Were the Minister in his place, I would remind him that many of us have been attending agricultural shows and sheepdog trials for many years, and not just in our role as MPs. Our farms and our farming communities are part of our way of life in areas such as the Peak district. It is important to remember that when we examine the Bill. Promoting agriculture and the proper management of our land is important not only to tourists and visitors, but to those of us who live in rural areas and want our communities to be maintained.
Farming is important not only to our economy but to ensuring that we can continue the rural way of life. I am talking not just about upland farmers, but lowland farmers—in the Peak district, we have both the hills and the dales—sheep farmers, dairy farmers, beef farmers and smallholders. Most farming families have been farming for generations. They understand animal welfare, looking after the land, and how to put together a dry stone wall—a skill that takes years of dedication to acquire.
The rural way of life needs to be sustainable for future generations. The Bill is being introduced at a time when the average age of a UK farmer is 59, 30% are over 65 and only 3% are under 35. The Bill needs to be able to give the new generation the certainty to carry on in farming. At the moment, it is hard for them to see a way forward. The number of farmers in the UK has dropped from 141,000 in 2011 to 126,000 now: a drop of 11% in just seven years. The average income is about £20,000 a year—for lowland sheep grazing, it is about £16,000—and that is for all the hours farmers put in. They work 24/7 in many cases, particularly during the sort of weather we have had this year. Farmers have been out in the freezing weather and out taking water to the uplands when the water pressure has dropped and the supply has not been able to continue. Farming is a way of life and farmers want to be able to continue living it, but they are very concerned that the proposals in the Bill may mean—we have not seen any figures yet—that that is impossible.
It is a pleasure to follow Mrs Trevelyan, who set out clearly the problems that lots of farmers are having with the Rural Payments Agency and the bureaucracy involved in trying to claim a lot of the agri-environment payments on offer at the moment. The thought that their whole income has to be derived from those sorts of projects—the filling out of huge forms, all the bureaucracy, taking photos, reporting everything online and having multiple visits—does not fill them with confidence for the future. One of my local farmers reported that the RPA had asked him whether he was measuring his dry stone wall in metres or acres, and that was when he started to worry that RPA staff really do not know about farming and are far too remote from the farms and what is actually going on.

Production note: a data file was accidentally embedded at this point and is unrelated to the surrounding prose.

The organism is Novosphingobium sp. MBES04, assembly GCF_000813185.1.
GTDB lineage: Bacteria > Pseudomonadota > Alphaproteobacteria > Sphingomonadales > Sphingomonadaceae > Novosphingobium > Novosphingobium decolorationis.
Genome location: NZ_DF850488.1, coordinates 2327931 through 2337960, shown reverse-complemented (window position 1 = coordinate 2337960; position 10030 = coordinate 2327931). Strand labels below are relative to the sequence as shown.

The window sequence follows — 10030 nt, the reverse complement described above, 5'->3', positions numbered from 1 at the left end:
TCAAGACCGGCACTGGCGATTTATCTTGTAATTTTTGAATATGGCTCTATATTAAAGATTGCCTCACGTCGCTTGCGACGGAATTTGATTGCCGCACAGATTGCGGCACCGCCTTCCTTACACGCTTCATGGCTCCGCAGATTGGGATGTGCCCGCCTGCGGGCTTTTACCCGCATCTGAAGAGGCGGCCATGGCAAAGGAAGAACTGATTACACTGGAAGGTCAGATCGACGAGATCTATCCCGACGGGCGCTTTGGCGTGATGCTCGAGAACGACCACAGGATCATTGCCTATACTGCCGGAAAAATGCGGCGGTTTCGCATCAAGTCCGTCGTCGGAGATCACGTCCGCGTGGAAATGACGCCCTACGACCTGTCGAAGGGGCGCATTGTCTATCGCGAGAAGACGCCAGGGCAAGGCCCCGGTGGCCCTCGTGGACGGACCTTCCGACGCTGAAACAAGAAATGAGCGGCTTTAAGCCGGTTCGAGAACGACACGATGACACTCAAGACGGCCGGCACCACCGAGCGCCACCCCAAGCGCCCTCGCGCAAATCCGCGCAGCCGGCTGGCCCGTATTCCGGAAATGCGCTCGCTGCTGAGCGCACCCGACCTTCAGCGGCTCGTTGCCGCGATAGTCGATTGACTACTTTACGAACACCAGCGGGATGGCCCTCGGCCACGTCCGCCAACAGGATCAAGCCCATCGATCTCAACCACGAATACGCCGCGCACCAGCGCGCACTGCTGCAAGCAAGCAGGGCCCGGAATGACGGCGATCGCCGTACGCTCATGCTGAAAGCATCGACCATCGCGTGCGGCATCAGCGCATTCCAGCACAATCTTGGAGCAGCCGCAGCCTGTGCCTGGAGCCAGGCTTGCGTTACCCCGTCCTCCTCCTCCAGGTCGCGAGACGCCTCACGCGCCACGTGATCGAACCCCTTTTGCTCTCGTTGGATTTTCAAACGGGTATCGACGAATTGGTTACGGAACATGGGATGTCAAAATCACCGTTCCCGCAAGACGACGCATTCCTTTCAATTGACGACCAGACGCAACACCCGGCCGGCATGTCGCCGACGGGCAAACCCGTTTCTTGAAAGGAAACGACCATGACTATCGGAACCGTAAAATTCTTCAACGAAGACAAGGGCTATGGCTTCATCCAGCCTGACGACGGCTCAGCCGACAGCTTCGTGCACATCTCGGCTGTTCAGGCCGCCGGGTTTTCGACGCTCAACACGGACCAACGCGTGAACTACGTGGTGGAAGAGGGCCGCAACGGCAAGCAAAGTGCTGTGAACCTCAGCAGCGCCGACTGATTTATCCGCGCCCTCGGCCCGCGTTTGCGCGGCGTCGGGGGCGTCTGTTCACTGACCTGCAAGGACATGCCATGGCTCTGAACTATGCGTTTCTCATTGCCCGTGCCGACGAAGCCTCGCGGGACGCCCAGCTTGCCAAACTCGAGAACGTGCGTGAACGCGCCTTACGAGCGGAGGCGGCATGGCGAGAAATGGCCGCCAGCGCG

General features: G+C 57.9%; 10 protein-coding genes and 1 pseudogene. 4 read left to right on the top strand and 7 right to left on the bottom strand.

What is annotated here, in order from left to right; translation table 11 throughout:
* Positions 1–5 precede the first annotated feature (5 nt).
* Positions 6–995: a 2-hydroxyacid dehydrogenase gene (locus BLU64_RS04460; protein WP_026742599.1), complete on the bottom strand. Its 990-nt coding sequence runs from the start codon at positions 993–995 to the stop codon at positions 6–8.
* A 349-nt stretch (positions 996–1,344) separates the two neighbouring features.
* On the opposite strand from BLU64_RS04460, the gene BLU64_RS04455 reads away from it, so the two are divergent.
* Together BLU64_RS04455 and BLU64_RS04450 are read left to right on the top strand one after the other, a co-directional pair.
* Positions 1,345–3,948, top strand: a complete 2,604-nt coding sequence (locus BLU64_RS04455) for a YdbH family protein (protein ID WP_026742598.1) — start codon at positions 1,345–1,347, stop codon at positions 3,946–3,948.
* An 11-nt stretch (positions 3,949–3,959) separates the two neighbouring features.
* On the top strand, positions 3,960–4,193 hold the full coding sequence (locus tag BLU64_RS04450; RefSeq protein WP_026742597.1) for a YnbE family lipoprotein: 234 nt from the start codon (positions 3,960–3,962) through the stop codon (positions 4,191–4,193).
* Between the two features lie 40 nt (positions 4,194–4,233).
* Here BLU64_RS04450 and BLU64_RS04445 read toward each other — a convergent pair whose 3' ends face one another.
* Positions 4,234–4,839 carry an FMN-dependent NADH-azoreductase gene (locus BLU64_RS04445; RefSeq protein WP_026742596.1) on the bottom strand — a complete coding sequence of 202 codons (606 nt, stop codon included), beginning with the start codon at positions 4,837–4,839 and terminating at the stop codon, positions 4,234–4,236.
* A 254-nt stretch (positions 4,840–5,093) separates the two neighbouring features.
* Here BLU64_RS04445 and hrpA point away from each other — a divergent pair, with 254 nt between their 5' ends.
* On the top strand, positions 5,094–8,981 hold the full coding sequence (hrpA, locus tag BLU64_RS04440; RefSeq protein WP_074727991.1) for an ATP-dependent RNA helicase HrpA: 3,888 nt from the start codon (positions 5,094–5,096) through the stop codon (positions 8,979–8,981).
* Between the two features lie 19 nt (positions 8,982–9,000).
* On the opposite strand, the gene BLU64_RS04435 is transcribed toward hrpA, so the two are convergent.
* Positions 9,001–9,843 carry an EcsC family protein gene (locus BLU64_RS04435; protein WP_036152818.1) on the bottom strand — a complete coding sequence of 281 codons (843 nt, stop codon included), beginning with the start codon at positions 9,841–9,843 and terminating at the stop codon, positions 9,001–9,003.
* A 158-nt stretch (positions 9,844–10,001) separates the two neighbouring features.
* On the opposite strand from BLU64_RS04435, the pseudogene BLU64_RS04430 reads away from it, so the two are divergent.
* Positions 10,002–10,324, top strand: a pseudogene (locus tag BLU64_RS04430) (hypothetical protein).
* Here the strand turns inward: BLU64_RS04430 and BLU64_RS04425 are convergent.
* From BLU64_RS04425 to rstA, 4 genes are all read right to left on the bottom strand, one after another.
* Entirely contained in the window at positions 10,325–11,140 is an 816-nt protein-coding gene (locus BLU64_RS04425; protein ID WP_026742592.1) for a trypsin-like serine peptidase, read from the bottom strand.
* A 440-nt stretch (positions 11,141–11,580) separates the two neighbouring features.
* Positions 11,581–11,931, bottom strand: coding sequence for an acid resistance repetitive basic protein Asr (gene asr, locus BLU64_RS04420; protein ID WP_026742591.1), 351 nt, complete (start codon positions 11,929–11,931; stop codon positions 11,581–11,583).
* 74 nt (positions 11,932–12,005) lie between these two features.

At the moment, farms are supported with nearly £3 billion via the CAP. Fortunately, we are going to see that continue, but direct payments make up 78% of that amount, so they are incredibly important to grazing animal farms, which actually make a loss. The direct payments are a source of sustained income on which they can rely when they are looking to invest. We need to make sure we have a system that recognises different types of farms, as has been said by Members from across the House. It may well be that we can have different systems of payment for different types of farm, and that that will take away the problems that farmers have having, but the Government need to make sure they set that out clearly for farmers for the future.